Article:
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Greenback grows in confidence

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The US dollar is poised for one of its best weeks, thanks to strong economic data that makes a near-term cut in US interest rates unlikely.

London

THE US dollar is poised for one of its best weeks, thanks to strong economic data that makes a near-term cut in US interest rates unlikely.

Sterling was on firmer ground at the end of a bad week that has seen it take a beating from renewed concern over a hard Brexit.

"The small bounce in the dollar index probably sets up for slightly better levels to sell into next year," said Jeremy Stretch, head of G10 FX Strategy at CIBC Capital Markets.

"We still favour a cheaper dollar, due to growth headwinds in the US, relative to elsewhere. There are also factors such as elevated political risk as we head into the presidential elections."

"We've held a constructive view on the dollar for two years and expect it to hold relatively steady in the first half of next year, then weaken against the euro as we think the Fed will have to cut rates again," said Piotr Matys, a currency strategist at Rabobank.

Meanwhile, a stunning rally in the Hong Kong dollar is unravelling quickly, with the currency briefly falling back to the weak half of its trading band. The exchange rate dropped to as low as 7.8015 per greenback, past the midpoint of 7.8 in its allowed trading range.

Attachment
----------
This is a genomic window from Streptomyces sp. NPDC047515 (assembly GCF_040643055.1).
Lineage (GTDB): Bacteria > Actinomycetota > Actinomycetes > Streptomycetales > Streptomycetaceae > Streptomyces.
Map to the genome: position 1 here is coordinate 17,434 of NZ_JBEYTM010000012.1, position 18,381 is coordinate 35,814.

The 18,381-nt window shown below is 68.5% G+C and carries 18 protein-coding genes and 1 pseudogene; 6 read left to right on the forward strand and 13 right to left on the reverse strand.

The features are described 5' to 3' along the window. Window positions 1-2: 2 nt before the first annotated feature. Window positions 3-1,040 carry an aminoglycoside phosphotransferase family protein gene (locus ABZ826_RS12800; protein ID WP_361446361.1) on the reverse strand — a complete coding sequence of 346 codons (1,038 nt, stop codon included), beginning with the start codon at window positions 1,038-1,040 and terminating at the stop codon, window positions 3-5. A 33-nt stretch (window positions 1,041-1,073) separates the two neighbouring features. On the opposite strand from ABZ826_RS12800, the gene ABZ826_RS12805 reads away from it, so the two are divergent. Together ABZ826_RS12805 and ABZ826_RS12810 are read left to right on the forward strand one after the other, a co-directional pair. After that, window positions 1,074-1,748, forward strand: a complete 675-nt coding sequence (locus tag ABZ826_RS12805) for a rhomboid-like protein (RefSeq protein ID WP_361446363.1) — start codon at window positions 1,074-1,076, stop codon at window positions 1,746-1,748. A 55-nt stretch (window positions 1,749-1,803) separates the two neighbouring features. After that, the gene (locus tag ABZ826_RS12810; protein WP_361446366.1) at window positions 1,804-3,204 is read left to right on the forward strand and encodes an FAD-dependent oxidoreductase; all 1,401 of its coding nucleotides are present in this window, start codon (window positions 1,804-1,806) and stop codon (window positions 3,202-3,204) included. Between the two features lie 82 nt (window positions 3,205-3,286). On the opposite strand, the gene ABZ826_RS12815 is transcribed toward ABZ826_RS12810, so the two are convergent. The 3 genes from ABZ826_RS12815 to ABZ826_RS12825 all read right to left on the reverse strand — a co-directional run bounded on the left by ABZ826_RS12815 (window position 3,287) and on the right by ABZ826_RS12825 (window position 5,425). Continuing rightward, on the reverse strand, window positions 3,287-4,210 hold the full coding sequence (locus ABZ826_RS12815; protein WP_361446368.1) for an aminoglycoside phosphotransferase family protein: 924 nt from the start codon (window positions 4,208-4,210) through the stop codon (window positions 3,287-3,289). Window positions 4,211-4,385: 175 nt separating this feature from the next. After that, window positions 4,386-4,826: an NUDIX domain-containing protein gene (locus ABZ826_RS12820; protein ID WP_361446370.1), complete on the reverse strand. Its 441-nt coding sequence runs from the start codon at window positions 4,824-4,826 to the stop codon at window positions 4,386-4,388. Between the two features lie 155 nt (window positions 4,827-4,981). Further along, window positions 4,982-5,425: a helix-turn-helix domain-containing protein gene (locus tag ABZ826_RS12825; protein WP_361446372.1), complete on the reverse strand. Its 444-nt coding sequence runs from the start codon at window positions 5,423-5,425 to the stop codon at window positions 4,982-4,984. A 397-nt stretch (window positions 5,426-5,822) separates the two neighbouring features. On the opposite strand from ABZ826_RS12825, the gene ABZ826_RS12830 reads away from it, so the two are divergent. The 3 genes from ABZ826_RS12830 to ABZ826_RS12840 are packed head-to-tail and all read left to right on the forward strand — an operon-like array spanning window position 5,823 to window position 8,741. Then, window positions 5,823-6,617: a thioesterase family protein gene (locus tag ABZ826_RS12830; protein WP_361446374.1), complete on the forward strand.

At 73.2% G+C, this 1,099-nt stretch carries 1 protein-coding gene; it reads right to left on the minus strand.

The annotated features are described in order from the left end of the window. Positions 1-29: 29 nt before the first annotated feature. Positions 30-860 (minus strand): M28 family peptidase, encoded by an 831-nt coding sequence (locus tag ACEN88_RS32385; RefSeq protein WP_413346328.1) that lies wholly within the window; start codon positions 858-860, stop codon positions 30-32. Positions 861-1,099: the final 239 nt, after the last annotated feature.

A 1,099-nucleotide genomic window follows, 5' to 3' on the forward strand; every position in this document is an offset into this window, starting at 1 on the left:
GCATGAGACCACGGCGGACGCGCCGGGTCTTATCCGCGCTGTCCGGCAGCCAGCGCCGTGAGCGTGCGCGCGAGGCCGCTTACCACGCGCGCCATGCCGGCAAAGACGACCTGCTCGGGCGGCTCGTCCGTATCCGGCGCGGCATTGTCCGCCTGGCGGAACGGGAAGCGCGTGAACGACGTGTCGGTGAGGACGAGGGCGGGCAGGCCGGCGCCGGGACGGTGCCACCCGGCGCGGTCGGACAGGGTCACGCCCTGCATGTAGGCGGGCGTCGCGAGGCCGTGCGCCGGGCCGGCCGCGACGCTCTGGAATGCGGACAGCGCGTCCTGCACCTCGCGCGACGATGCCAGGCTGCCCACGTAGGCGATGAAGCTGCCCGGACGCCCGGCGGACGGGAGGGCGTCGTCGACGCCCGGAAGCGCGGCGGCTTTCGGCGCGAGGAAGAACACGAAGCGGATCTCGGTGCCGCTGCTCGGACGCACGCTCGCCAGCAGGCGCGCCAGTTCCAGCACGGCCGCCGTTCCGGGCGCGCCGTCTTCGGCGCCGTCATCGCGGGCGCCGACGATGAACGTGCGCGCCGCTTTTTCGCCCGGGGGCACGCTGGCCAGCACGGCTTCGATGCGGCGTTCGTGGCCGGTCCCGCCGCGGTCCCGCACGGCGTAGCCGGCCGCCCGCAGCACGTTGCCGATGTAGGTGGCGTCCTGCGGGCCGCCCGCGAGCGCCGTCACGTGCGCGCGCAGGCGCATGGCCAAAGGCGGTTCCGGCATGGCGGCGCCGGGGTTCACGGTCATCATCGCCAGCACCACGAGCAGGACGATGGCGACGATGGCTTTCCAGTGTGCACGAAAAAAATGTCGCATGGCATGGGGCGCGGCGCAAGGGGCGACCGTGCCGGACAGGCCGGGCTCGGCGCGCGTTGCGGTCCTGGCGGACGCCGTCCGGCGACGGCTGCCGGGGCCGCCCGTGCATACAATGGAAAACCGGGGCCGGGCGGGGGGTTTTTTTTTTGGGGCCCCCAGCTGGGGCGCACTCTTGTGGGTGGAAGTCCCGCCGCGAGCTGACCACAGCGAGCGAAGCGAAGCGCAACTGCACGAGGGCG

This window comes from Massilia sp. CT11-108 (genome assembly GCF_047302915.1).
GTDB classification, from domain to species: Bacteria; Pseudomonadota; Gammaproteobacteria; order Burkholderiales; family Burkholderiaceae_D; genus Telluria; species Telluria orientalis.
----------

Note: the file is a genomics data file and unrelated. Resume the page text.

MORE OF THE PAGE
The pullback in the Hong Kong dollar followed a seven-day advance, which made the currency the most overbought in more than a year, according to its relative strength index.

The Hong Kong dollar will fall to 7.82-7.83 as the currency's one-month interbank borrowing costs, known as Hibor, drifts lower as 2020 arrives, said Khoon Goh, head of Asia research at Australia & New Zealand Banking Group Ltd.

As for the yen, traders hoping for more volatility in the yen next year are likely to be disappointed.

But bulls can take solace in the currency's upward bias amid a narrowing in the interest-rate differential between the US and Japan. That's the view of analysts in Tokyo who expect trading versus the dollar to be confined to a 10-yen range in 2020, with the topside capped at about 101.

"Strength in both the yen and the dollar has made the pair immobile, but next year may see a bit more life, with a shift in the balance between the two," said Minori Uchida, head of global market research at MUFG Bank Ltd in Tokyo.

He sees the yen strengthening slowly but steadily each quarter in 2020 and ending the year at 104 per dollar.

"The bias is more for a firmer yen," said Daisuke Karakama, chief market economist at Mizuho Bank Ltd in Tokyo. REUTERS, BLOOMBERG